Then “as they entered the tomb, they saw a young man, dressed in a white robe, sitting on the right side; and they were alarmed. But he said to them, ‘Do not be alarmed; you are looking for Jesus of Nazareth, who was crucified. He has been raised; he is not here. Look, there is the place they laid him. But go, tell his disciples and Peter that he is going ahead of you to Galilee; there you will see him, just as he told you.’”
Then Mary left with her friends, and later she ran right into the arms of the living God, but no one believed her. How could someone like Mary Magdalene have such good news to tell, the leaders—the disciples—grumbled narrowly, true to form. Even on Easter Sunday, they sink to judgment and selfishness, probably out of fear, and we know something about that, too. But Mary is the point—this condemned and excluded one who runs to God, because she realizes that God has been running to find her, all this time. And that is resurrection.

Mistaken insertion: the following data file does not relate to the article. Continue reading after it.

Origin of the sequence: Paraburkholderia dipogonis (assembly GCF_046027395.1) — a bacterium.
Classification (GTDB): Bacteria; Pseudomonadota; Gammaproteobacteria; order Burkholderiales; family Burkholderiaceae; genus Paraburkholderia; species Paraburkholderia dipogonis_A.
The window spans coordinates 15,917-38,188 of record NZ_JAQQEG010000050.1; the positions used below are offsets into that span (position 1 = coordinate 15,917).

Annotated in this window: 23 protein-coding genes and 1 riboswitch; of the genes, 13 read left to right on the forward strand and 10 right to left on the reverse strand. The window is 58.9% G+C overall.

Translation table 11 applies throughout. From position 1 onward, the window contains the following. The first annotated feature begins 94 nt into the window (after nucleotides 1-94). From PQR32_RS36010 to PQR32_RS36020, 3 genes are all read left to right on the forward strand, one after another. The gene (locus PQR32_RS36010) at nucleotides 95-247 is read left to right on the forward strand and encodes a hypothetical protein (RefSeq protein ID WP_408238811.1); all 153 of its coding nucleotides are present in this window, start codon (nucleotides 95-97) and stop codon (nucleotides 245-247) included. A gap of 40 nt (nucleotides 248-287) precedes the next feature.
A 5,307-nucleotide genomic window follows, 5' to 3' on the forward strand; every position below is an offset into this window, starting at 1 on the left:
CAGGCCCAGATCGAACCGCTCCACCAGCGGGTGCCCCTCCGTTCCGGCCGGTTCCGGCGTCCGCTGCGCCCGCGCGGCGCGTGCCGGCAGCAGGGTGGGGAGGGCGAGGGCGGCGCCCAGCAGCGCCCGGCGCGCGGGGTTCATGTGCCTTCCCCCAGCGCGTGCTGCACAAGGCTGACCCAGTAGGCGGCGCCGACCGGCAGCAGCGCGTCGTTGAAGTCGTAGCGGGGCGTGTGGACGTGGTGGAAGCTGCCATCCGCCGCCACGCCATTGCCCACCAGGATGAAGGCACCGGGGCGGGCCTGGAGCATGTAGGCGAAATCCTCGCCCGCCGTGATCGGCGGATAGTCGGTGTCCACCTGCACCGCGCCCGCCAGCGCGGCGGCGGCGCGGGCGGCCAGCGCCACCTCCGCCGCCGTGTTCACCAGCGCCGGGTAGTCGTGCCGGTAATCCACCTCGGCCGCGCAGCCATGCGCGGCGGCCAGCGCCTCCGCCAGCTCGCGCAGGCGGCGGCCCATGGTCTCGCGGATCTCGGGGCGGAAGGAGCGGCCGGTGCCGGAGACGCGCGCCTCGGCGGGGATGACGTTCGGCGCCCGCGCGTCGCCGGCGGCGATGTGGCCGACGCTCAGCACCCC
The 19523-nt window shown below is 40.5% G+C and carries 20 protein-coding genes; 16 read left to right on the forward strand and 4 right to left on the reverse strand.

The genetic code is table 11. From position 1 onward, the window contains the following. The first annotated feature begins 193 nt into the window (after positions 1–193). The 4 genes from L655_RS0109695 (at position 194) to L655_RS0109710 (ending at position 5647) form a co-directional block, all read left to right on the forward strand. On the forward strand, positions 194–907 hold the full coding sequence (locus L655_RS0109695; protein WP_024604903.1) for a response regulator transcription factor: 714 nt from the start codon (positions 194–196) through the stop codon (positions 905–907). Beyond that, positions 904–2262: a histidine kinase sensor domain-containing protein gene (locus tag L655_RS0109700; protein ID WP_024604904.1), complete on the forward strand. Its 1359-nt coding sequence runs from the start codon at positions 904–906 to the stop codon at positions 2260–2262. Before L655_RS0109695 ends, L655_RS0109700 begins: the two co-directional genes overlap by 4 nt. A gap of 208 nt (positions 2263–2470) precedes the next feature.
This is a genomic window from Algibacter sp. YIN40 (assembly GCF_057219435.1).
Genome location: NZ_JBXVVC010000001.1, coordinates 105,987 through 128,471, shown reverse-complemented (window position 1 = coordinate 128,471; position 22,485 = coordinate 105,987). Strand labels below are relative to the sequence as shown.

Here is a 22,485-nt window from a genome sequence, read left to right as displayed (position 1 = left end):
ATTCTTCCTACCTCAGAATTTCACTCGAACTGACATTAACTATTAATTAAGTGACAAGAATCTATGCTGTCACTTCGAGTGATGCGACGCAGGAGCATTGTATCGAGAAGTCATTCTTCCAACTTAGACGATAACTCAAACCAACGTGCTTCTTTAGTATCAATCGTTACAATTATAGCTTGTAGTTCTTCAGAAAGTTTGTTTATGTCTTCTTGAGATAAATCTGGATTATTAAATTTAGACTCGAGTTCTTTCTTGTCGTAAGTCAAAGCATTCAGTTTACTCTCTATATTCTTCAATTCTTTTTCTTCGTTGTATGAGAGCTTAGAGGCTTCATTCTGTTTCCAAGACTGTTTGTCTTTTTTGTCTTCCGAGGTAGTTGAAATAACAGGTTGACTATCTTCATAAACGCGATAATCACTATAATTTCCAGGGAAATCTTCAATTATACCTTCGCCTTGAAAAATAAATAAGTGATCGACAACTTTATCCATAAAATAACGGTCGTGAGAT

Twenty-five years ago, Kelly Clem pulled up to the front of the church she served as pastor, Goshen United Methodist Church, in Piedmont, Alabama. She and her two daughters, Hannah and Sarah, climbed out of the car and went into the church to begin a rehearsal for the Palm Sunday Passion play.
In the middle of their rehearsal, a powerful storm erupted and a tornado hit the church head on. In a matter of seconds, the church was turned to rubble. In the eerie silence that followed, Kelly realized that the roof of the church had caved in on everybody there. Hannah, four-years-old, who only minutes before had been standing a few feet away from her mother was now nowhere to be seen. Frantic, Kelly began digging through the debris, and found Hannah’s foot protruding at an odd angle, and cold. They got the little girl out and a rescue worker took her away. Kelly’s husband Dale left work and met their daughter at the hospital.
Minutes later, Kelly turned to find Sarah, who was shaken but O.K., escaping with only minor scratches. The next hour or so passed in a blur of looking for others, until Dale got through to Kelly: Hannah didn’t make it, he said. That night 20 people died in the church and 86 more were seriously wounded. And this all happened leading up to Palm Sunday. Most of Holy Week was filled with funerals of friends and family, including Hannah’s, gathering at borrowed churches across town. Kelly later said that as she lay in bed that week, bone tired and emotionally numb, she was sure that Goshen Church was gone. It must have been buried with the rest of them.